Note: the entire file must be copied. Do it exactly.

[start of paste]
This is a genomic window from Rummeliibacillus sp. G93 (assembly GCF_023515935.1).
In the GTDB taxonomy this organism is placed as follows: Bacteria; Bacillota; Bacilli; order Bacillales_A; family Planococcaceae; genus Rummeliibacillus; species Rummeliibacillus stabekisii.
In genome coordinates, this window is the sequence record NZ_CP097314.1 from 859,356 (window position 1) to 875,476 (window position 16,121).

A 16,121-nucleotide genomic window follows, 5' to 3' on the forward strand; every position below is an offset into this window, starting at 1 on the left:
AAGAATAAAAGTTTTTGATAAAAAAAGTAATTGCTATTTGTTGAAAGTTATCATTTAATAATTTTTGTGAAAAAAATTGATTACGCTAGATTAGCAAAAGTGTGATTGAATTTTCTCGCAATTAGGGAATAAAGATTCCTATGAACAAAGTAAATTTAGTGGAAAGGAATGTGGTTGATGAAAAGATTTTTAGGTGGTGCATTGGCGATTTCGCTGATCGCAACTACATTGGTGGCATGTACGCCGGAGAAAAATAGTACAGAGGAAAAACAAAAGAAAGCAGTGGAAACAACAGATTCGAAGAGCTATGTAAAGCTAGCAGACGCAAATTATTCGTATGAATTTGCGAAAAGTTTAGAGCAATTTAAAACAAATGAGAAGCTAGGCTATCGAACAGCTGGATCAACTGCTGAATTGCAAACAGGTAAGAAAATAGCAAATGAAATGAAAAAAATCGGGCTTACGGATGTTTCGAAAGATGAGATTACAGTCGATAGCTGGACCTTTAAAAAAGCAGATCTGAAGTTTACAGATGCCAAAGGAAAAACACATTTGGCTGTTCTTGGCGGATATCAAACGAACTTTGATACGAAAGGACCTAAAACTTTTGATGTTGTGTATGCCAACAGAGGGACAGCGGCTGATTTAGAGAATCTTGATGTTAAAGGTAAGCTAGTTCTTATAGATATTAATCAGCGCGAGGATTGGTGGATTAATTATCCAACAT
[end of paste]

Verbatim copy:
This is a genomic window from Rummeliibacillus sp. G93 (assembly GCF_023515935.1).
In the GTDB taxonomy this organism is placed as follows: Bacteria; Bacillota; Bacilli; order Bacillales_A; family Planococcaceae; genus Rummeliibacillus; species Rummeliibacillus stabekisii.
In genome coordinates, this window is the sequence record NZ_CP097314.1 from 859,356 (window position 1) to 875,476 (window position 16,121).

A 16,121-nucleotide genomic window follows, 5' to 3' on the forward strand; every position below is an offset into this window, starting at 1 on the left:
AAGAATAAAAGTTTTTGATAAAAAAAGTAATTGCTATTTGTTGAAAGTTATCATTTAATAATTTTTGTGAAAAAAATTGATTACGCTAGATTAGCAAAAGTGTGATTGAATTTTCTCGCAATTAGGGAATAAAGATTCCTATGAACAAAGTAAATTTAGTGGAAAGGAATGTGGTTGATGAAAAGATTTTTAGGTGGTGCATTGGCGATTTCGCTGATCGCAACTACATTGGTGGCATGTACGCCGGAGAAAAATAGTACAGAGGAAAAACAAAAGAAAGCAGTGGAAACAACAGATTCGAAGAGCTATGTAAAGCTAGCAGACGCAAATTATTCGTATGAATTTGCGAAAAGTTTAGAGCAATTTAAAACAAATGAGAAGCTAGGCTATCGAACAGCTGGATCAACTGCTGAATTGCAAACAGGTAAGAAAATAGCAAATGAAATGAAAAAAATCGGGCTTACGGATGTTTCGAAAGATGAGATTACAGTCGATAGCTGGACCTTTAAAAAAGCAGATCTGAAGTTTACAGATGCCAAAGGAAAAACACATTTGGCTGTTCTTGGCGGATATCAAACGAACTTTGATACGAAAGGACCTAAAACTTTTGATGTTGTGTATGCCAACAGAGGGACAGCGGCTGATTTAGAGAATCTTGATGTTAAAGGTAAGCTAGTTCTTATAGATATTAATCAGCGCGAGGATTGGTGGATTAATTATCCAACAT